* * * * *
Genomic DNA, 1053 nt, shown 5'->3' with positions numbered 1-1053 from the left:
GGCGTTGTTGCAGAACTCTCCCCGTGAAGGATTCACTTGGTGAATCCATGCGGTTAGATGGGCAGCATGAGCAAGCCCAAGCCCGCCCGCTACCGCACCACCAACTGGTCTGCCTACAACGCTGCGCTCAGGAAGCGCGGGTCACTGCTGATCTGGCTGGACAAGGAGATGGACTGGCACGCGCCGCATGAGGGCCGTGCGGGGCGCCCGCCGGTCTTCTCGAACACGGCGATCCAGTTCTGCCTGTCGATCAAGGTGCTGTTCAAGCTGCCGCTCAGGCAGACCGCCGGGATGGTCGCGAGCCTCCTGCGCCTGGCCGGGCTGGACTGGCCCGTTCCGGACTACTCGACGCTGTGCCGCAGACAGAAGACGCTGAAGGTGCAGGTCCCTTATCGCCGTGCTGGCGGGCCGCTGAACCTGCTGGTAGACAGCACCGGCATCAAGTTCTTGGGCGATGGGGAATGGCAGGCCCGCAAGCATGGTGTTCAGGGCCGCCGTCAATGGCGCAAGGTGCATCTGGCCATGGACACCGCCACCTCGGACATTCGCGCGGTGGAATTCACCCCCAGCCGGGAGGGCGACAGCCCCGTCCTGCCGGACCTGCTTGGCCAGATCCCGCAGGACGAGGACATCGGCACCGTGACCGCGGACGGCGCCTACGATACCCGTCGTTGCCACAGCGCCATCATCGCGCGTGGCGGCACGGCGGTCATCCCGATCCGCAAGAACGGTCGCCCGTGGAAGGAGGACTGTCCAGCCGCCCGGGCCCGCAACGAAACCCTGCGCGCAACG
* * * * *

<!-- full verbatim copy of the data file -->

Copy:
Genomic DNA, 1053 nt, shown 5'->3' with positions numbered 1-1053 from the left:
GGCGTTGTTGCAGAACTCTCCCCGTGAAGGATTCACTTGGTGAATCCATGCGGTTAGATGGGCAGCATGAGCAAGCCCAAGCCCGCCCGCTACCGCACCACCAACTGGTCTGCCTACAACGCTGCGCTCAGGAAGCGCGGGTCACTGCTGATCTGGCTGGACAAGGAGATGGACTGGCACGCGCCGCATGAGGGCCGTGCGGGGCGCCCGCCGGTCTTCTCGAACACGGCGATCCAGTTCTGCCTGTCGATCAAGGTGCTGTTCAAGCTGCCGCTCAGGCAGACCGCCGGGATGGTCGCGAGCCTCCTGCGCCTGGCCGGGCTGGACTGGCCCGTTCCGGACTACTCGACGCTGTGCCGCAGACAGAAGACGCTGAAGGTGCAGGTCCCTTATCGCCGTGCTGGCGGGCCGCTGAACCTGCTGGTAGACAGCACCGGCATCAAGTTCTTGGGCGATGGGGAATGGCAGGCCCGCAAGCATGGTGTTCAGGGCCGCCGTCAATGGCGCAAGGTGCATCTGGCCATGGACACCGCCACCTCGGACATTCGCGCGGTGGAATTCACCCCCAGCCGGGAGGGCGACAGCCCCGTCCTGCCGGACCTGCTTGGCCAGATCCCGCAGGACGAGGACATCGGCACCGTGACCGCGGACGGCGCCTACGATACCCGTCGTTGCCACAGCGCCATCATCGCGCGTGGCGGCACGGCGGTCATCCCGATCCGCAAGAACGGTCGCCCGTGGAAGGAGGACTGTCCAGCCGCCCGGGCCCGCAACGAAACCCTGCGCGCAACG